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Pennebaker Turns Lens on the National for Live Concert Webcast

Groundbreaking director on David Bowie, Lady Gaga and YouTube

May 13, 2010 1:39 PM ET

Bob Dylan and David Bowie have had the honor of performing in front of acclaimed documentary director D. A. Pennebaker's lens, and now New York rockers the National are getting a chance to join the club. The band's Saturday night benefit concert for the Red Hot Organization at the Brooklyn Academy of Music will be webcast live on YouTube under the direction of Pennebaker, who made iconic music films like Bob Dylan's Dont Look Back and Monterey Pop, and his filmmaking partner and wife Chris Hegedus, codirector of the Bill Clinton campaign film The War Room. "I sort of picture ourselves with a huge flank of pictures on screens in front of us, pointing like I've seen in movies: 'This one, now this one.' And I'm sure it isn't going to be as simple as that," Pennebaker tells Rolling Stone. "It's just fun to be involved."

Pennebaker and Hegedus say the National reached out for their assistance, and the opportunity sounded like an intriguing challenge. "They asked if we would direct a live broadcast. And we've never done that so I said, 'Of course we will.' I mean, you always want to try something new," the 84-year-old Pennebaker says, adding that JoJo and Kip Pennebaker (the couple's children, who are also filmmakers) will be helping out. Once the deal was struck, he and Hegedus headed to Brooklyn to record a short doc about the borough that will screen before the concert, as well as promos for the show, one of which features the National reenacting Pennebaker's famed video for Bob Dylan's "Subterranean Homesick Blues," with Pennebaker handling Allen Ginsberg's cameo. The collaboration between the filmmakers and the band was so fruitful, Pennebaker made another rare appearance in front of the camera to portray a bartender in the National's new video for "Bloodbuzz Ohio." The National's concert, presented by Zync from American Express, will stream on YouTube for a month following the show with additional footage, and the directors didn't rule out the possibility of a DVD release in the future.

It's been a while since Pennebaker and Hegedus focused on music — their most recent project was the food film King of Pastry. But over their long cinematic career, the duo has documented everyone from Dylan and Hendrix to Lennon and Yoko Ono. And though they also count Little Richard and Alice Cooper among their subjects, Pennebaker names their quirkiest as Jerry Lee Lewis ("He used to send us Christmas cards. He was terrific") and Wilson Pickett ("Pickett was pretty crazy too. He shot a couple of people").

When asked about one of his most famous films, Pennebaker recalls David Bowie's 1973 concert film Ziggy Stardust and the Spiders From Mars was originally supposed to examine Bowie offstage, not as the Ziggy character. "I met Bowie backstage and we talked for awhile and I shot him in the dressing room and there was only a couple of us there. We didn't go to a real concert to film him. But then when I saw him onstage I thought, 'Holy shit! This is a film!' There were only three of us to shoot it, but you know we just never let off on it, so it worked." The rest is rock movie history.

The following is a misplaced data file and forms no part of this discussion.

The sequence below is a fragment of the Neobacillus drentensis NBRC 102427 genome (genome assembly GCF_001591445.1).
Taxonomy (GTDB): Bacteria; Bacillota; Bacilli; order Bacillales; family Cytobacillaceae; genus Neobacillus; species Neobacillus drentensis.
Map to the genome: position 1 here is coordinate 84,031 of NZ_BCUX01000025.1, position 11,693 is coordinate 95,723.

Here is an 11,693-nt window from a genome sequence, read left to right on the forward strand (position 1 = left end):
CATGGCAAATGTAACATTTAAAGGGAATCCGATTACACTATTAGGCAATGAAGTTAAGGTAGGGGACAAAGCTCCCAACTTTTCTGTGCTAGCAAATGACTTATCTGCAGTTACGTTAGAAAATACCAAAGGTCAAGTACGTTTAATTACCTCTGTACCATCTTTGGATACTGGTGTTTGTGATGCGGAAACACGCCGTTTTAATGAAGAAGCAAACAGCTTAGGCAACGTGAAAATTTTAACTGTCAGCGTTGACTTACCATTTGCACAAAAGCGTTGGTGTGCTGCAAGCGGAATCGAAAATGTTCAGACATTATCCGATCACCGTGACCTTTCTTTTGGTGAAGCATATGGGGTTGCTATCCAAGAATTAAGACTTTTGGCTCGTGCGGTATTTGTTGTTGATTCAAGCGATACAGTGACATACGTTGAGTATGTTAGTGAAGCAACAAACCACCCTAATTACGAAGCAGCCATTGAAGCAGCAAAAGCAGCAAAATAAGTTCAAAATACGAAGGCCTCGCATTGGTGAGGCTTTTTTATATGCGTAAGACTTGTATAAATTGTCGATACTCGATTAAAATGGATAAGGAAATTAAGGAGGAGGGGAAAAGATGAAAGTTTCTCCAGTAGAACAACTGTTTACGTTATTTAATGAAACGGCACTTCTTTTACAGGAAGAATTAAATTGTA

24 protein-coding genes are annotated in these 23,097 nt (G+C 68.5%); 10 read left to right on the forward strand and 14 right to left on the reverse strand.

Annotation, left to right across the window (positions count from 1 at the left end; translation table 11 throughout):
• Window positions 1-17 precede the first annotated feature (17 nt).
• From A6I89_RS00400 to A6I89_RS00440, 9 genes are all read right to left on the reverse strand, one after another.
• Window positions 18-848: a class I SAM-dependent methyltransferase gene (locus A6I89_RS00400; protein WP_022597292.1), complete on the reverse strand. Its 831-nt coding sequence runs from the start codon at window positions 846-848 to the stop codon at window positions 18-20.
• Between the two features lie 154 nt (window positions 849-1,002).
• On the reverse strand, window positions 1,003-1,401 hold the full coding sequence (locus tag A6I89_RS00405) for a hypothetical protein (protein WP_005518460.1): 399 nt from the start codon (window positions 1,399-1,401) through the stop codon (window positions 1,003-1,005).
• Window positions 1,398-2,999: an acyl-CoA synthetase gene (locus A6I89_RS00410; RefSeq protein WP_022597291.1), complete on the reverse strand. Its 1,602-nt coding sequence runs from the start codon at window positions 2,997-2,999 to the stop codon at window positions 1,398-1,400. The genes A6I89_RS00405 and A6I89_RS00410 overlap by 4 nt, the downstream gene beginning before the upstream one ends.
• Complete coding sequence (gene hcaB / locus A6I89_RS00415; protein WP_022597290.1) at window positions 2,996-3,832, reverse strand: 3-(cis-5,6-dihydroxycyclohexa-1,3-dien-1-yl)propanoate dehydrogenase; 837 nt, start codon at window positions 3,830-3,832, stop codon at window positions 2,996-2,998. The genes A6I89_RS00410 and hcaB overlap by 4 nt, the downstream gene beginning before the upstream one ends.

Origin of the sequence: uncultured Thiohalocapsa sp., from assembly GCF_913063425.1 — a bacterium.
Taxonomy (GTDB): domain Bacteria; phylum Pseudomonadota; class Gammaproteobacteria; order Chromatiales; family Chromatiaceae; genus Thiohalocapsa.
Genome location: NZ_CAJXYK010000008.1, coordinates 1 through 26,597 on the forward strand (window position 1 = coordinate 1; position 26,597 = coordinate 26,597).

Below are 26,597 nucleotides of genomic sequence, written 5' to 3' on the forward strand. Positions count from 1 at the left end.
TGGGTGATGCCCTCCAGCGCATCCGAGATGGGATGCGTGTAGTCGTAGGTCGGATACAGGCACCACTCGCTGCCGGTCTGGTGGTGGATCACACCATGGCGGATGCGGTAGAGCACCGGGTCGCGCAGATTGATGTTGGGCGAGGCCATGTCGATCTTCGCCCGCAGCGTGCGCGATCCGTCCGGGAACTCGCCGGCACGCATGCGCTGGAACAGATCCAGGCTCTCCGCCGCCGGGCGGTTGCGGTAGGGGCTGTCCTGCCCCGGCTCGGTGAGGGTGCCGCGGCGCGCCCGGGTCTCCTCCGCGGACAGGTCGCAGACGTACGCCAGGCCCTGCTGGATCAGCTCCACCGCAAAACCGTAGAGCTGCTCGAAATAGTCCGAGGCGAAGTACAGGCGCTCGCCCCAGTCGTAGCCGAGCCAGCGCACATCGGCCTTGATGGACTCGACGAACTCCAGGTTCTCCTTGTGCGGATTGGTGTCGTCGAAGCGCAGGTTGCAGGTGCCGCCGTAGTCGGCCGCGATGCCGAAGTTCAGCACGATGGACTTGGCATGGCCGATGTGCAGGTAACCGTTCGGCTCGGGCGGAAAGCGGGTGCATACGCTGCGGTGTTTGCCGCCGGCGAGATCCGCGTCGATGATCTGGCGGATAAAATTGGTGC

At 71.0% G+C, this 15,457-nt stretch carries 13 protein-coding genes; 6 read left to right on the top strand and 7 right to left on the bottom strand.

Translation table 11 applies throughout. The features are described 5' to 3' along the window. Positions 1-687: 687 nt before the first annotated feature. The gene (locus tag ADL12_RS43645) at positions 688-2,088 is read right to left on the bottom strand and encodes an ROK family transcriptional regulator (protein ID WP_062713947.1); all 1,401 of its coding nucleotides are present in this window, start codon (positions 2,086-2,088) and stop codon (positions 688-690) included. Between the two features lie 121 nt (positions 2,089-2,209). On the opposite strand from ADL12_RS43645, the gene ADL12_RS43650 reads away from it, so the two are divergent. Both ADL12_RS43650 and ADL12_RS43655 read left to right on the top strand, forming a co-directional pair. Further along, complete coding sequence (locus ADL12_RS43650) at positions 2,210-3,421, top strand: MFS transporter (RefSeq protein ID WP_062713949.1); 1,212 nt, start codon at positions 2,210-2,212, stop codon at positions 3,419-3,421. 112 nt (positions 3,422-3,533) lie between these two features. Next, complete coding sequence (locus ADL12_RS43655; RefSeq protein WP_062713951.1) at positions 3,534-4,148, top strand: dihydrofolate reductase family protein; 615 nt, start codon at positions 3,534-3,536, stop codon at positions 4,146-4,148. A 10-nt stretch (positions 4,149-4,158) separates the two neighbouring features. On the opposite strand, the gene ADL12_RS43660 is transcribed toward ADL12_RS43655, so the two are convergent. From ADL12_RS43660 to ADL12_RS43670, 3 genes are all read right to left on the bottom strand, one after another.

Despite his impressive dossier of subjects, Pennebaker admits one of his biggest regrets is never capturing the Doors' Jim Morrison on film. "I wish that we could've done something with him, but it just never happened with us. It was close," Pennebaker says. In terms of contemporary stars, he expresses an interest in working with Norah Jones and a slightly more controversial pop sensation. "Lady Gaga would be interesting. One of my children used to know her in her school days. I think she's fantastic," Pennebaker says. "I sense that there's a person of reach. The thing is, if they don't come to you, it's hard to go to all the agents behind which they hide to convince them that they should do a film. So you just wait, and if they never come, they never come."

With Pennebaker and Hegedus on the verge of conquering two new mediums, live broadcast and YouTube, there's still one new technology they have yet to attempt: 3-D. But while the couple has sat in on some 3-D camera presentations at the film festivals they often attend, Pennebaker is reluctant to embark into the third dimension. "I hesitate to ask people to put on glasses to watch one of my films," he says. "That seems sort of over the top. But maybe they'll get used to it."

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